The partnership seeks to bridge gaps in the financial systems that criminals exploit to move, hide and launder the proceeds of the illegal trade in wildlife.
The WWF (World Wide Fund for Nature) and ACAMS have launched an initiative to empower compliance professionals to face the growing threats associated with the illegal wildlife trade.
Wildlife crime is estimated to be a USD 19 billion a year business, the fourth largest illegal trade business after firearms, human trafficking and drugs. It is run by highly sophisticated and organised criminal syndicates with financial expertise.
“The vast sums that can be generated by a single syndicate will typically move across multiple borders and through multiple entities, including traditional financial institutions,” said ACAMS interim president Angela Salter.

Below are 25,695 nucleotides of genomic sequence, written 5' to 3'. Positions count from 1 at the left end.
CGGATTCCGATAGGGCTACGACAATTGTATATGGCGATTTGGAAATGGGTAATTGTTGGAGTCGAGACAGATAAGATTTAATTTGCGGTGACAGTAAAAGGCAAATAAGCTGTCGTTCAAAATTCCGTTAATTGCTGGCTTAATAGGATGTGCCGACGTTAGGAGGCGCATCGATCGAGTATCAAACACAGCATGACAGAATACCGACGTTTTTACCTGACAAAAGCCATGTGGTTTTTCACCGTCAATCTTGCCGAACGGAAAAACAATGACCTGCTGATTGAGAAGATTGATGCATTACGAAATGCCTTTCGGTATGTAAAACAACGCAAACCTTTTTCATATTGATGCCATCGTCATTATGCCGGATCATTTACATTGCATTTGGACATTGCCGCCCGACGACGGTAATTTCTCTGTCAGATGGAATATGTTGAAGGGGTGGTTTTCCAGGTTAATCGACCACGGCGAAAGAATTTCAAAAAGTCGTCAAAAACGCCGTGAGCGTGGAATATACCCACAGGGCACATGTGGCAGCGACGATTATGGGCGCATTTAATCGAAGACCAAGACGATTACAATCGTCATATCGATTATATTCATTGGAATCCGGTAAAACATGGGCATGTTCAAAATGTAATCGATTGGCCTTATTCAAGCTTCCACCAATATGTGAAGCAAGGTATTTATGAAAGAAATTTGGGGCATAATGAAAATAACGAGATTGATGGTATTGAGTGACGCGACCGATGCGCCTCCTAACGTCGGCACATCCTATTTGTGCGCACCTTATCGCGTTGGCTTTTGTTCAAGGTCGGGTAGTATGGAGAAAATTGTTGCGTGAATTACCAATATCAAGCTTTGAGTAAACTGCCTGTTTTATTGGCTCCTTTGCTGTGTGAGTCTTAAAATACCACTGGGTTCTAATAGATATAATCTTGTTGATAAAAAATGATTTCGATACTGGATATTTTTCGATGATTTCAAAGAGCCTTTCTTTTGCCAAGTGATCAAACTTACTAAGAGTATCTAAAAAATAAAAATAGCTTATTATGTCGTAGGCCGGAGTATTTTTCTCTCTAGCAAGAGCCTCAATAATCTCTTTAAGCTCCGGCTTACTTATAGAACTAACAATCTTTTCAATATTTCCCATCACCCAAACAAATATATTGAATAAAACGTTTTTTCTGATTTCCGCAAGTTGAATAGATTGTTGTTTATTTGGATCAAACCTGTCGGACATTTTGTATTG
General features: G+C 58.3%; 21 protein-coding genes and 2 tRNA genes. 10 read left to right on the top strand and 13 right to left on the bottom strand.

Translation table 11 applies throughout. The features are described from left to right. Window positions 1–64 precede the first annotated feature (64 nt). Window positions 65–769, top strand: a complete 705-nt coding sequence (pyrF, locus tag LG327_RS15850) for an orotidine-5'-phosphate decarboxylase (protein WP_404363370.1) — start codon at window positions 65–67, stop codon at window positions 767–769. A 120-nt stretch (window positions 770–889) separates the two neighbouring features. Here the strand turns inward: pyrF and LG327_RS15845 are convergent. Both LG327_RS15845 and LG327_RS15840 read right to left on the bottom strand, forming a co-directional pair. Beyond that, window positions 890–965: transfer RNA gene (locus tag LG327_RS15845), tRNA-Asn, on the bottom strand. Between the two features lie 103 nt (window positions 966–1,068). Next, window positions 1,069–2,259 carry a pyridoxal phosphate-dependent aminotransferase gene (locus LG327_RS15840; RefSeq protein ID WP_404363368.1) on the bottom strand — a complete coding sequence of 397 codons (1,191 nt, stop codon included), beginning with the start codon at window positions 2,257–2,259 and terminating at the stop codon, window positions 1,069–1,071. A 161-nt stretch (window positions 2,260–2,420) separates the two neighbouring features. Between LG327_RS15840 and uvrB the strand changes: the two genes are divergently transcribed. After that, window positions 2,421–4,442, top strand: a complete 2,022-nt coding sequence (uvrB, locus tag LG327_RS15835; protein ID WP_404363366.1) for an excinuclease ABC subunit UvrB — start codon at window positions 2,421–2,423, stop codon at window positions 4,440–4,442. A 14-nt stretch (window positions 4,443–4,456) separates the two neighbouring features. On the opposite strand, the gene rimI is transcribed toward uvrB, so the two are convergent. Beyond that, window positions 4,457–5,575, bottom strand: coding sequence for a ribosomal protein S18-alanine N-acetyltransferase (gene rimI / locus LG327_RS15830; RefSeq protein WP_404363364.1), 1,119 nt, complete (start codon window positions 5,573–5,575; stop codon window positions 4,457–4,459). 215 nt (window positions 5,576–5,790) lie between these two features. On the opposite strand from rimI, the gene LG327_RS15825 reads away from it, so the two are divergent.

The WWF-ACAMS partnership seeks to bridge gaps in the financial systems that criminals exploit to move, hide and launder the proceeds of the illegal trade in wildlife.
In particular, it seeks to drive collaboration among financial institutions, governmental bodies and non-profit groups in the fight against a major trans-national crime that fuels corruption and threatens biodiversity worldwide.
The project has three immediate goals:
- to raise awareness of the issue through conferences, strategic roundtables, member engagement and other ACAMS forums and publications
- to develop educational and training modules for public- and private-sector organisations
- to create a compliance toolkit incorporating the red flags of illegal wildlife trade and the ACAMS Risk Assessment model
The initiative will also offer a free certificate outlining the steps financial sector actors should take to identify, report, mitigate and remedy the risks associated with each stage of an illegal wildlife supply chain.
The partnership aims to help financial intelligence units and compliance investigators and seeks the initiation of regional and national operations targeting suspicious transactions or ongoing cases with red flags for illegal wildlife trade financial flows.